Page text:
Game makers have tried to compensate for the higher costs by getting more out of consumers with each game. Like many big publishers, Electronic Arts sells its marquee titles, including the “FIFA” soccer games, at the standard price of $60 each. The company also lets gamers enhance the game by spending money online to compose fantasy teams of their favorite soccer superstars. For its last fiscal year, EA said such digital revenue from “FIFA” was more than $200 million, up 94 percent from a year before.
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The growth of multiplayer gaming, in which players converge online to compete against one another, make big games bigger through the benefit of what economists call the network effect, analysts and game executives say. This is the tendency for people to jump on the bandwagon of various services — whether Facebook or Craigslist — because that is where everyone else is.
Analysts say people buy “Call of Duty” not only because it is a consistently high-quality game, but also because their friends and others are playing it on the Internet. Creutz of Cowen and Co. said he believed is a dynamic not present with movies, even blockbusters like “Avatar.”
“You don’t have that online networking effect” with movies, he said. “My enjoyment of ‘Avatar’ is really independent of everyone else’s enjoyment of ‘Avatar.’”
Still, the movie industry, which is also largely dependent on blockbusters, has managed to keep box office sales stable compared with the video game industry, which is suffering an overall decline in retail sales. Last year, video games generated $7.09 billion in retail sales, 39 percent less than their peak in 2008, NPD estimates.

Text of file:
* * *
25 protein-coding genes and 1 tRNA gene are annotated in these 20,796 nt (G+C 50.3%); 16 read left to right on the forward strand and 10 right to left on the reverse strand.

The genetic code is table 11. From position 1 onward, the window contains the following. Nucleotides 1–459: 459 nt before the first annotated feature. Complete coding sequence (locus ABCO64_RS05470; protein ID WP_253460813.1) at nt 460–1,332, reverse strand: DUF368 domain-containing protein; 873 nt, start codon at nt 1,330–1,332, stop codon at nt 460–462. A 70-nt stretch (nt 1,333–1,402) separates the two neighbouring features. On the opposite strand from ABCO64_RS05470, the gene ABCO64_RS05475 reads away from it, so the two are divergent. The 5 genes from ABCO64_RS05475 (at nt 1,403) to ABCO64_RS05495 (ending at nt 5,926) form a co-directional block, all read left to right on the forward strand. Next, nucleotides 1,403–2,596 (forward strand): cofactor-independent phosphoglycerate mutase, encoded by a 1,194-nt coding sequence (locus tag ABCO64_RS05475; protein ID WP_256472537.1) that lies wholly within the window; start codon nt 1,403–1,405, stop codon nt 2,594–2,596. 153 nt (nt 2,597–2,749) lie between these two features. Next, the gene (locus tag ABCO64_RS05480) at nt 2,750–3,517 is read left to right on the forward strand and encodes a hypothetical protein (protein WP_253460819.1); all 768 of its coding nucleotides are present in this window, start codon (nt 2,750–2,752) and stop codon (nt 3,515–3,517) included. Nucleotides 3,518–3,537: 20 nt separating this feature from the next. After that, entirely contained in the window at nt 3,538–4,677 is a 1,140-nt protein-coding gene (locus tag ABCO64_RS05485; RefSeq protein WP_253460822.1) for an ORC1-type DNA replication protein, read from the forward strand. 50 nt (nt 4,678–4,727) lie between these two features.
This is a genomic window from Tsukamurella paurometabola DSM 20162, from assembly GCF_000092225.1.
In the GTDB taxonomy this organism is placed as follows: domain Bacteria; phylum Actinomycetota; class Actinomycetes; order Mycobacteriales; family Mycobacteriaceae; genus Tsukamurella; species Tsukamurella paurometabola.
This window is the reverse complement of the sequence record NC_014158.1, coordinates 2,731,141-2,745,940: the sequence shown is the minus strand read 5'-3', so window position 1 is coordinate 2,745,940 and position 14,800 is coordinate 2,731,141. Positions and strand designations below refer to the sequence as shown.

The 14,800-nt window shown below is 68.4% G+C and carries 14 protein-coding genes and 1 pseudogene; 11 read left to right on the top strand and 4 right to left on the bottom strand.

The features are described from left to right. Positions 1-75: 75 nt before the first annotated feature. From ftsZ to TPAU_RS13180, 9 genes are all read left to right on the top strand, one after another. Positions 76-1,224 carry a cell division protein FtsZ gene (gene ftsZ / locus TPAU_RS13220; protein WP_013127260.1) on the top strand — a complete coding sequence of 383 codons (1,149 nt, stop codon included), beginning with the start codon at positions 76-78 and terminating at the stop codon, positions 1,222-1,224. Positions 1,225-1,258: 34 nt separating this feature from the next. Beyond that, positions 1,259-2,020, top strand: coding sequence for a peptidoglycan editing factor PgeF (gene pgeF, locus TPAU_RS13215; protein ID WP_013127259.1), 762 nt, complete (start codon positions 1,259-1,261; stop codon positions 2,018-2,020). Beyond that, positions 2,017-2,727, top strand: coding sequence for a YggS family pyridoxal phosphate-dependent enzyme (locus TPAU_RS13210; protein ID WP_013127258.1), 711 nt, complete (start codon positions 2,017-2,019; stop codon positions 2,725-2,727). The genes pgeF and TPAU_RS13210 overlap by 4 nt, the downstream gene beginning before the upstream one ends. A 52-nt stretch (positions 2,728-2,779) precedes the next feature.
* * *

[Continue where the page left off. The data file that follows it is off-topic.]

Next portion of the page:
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Restoring growth in the video game industry is difficult partly because players are spending more time with cheaper and free games. Revenue from the various methods of selling games online, like a $3 version of “Angry Birds” for the iPad or the $1 required to buy extra lives in the otherwise free game “Candy Crush Saga,” are by most accounts not yet big enough to reverse the slide in overall sales.
New consoles from Microsoft and Sony will be released in the coming months, and that could temporarily stem the tide of lower sales. The current generation of hardware has been around a while, with Sony’s PlayStation 3 at seven years and Microsoft’s Xbox 360 at eight. Game sales traditionally slow the longer a system is out, and revive when a new one is introduced.
The new systems will test whether console game sales have been permanently dented by the shifting ways that consumers play games, making it even more important that the blockbuster franchises showcase the consoles’ capabilities to potential buyers.
Last week, EA released what is likely to be one of this year’s biggest hits, “FIFA 14,” the latest edition of the soccer game that has become a smashing success around the world. By the end of March, EA said, it had sold 14.5 million copies of “FIFA 13,” its previous version, about 30 percent more than “FIFA 12” had sold the year before.
David Rutter, the executive producer of EA’s “FIFA” game, said that in recent years the struggling economy had made gamers more discriminating about what they buy. As a result, critical plaudits — often a reflection of how much investment a publisher has put into a game — have become more important to sales.
The players’ discriminating nature also means that many of them flock to game franchises they have enjoyed before — perpetuating the cycle of blockbusters.
“Consumers get excited about a particular experience and remain loyal to it,” said Zelnick of Take-Two. “When you have a commanding market share, you maintain a commanding market share.”